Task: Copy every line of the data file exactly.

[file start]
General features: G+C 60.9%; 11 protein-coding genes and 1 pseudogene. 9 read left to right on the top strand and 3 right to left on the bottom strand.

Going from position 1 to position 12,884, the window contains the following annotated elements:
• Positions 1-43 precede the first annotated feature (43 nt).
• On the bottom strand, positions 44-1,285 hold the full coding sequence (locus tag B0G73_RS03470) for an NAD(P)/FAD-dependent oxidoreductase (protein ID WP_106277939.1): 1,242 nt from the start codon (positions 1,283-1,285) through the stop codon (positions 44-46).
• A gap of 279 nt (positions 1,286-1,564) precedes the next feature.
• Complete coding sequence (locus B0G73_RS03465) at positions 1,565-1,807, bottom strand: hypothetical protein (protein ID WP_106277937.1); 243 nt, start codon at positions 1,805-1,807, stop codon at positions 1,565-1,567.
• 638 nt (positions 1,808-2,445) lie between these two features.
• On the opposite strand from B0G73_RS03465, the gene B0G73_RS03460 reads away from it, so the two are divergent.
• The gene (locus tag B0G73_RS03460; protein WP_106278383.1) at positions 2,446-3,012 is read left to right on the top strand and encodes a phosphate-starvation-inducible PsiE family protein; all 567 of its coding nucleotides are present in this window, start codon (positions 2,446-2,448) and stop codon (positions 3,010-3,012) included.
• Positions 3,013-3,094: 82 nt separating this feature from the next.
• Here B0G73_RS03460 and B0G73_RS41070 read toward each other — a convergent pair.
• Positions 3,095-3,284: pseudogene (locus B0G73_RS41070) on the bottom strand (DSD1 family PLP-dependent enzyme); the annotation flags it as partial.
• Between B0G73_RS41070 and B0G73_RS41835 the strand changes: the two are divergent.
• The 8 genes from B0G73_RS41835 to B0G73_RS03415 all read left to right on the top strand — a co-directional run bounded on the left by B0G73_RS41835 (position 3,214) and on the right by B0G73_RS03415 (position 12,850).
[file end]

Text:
General features: G+C 60.9%; 11 protein-coding genes and 1 pseudogene. 9 read left to right on the top strand and 3 right to left on the bottom strand.

Going from position 1 to position 12,884, the window contains the following annotated elements:
• Positions 1-43 precede the first annotated feature (43 nt).
• On the bottom strand, positions 44-1,285 hold the full coding sequence (locus tag B0G73_RS03470) for an NAD(P)/FAD-dependent oxidoreductase (protein ID WP_106277939.1): 1,242 nt from the start codon (positions 1,283-1,285) through the stop codon (positions 44-46).
• A gap of 279 nt (positions 1,286-1,564) precedes the next feature.
• Complete coding sequence (locus B0G73_RS03465) at positions 1,565-1,807, bottom strand: hypothetical protein (protein ID WP_106277937.1); 243 nt, start codon at positions 1,805-1,807, stop codon at positions 1,565-1,567.
• 638 nt (positions 1,808-2,445) lie between these two features.
• On the opposite strand from B0G73_RS03465, the gene B0G73_RS03460 reads away from it, so the two are divergent.
• The gene (locus tag B0G73_RS03460; protein WP_106278383.1) at positions 2,446-3,012 is read left to right on the top strand and encodes a phosphate-starvation-inducible PsiE family protein; all 567 of its coding nucleotides are present in this window, start codon (positions 2,446-2,448) and stop codon (positions 3,010-3,012) included.
• Positions 3,013-3,094: 82 nt separating this feature from the next.
• Here B0G73_RS03460 and B0G73_RS41070 read toward each other — a convergent pair.
• Positions 3,095-3,284: pseudogene (locus B0G73_RS41070) on the bottom strand (DSD1 family PLP-dependent enzyme); the annotation flags it as partial.
• Between B0G73_RS41070 and B0G73_RS41835 the strand changes: the two are divergent.
• The 8 genes from B0G73_RS41835 to B0G73_RS03415 all read left to right on the top strand — a co-directional run bounded on the left by B0G73_RS41835 (position 3,214) and on the right by B0G73_RS03415 (position 12,850).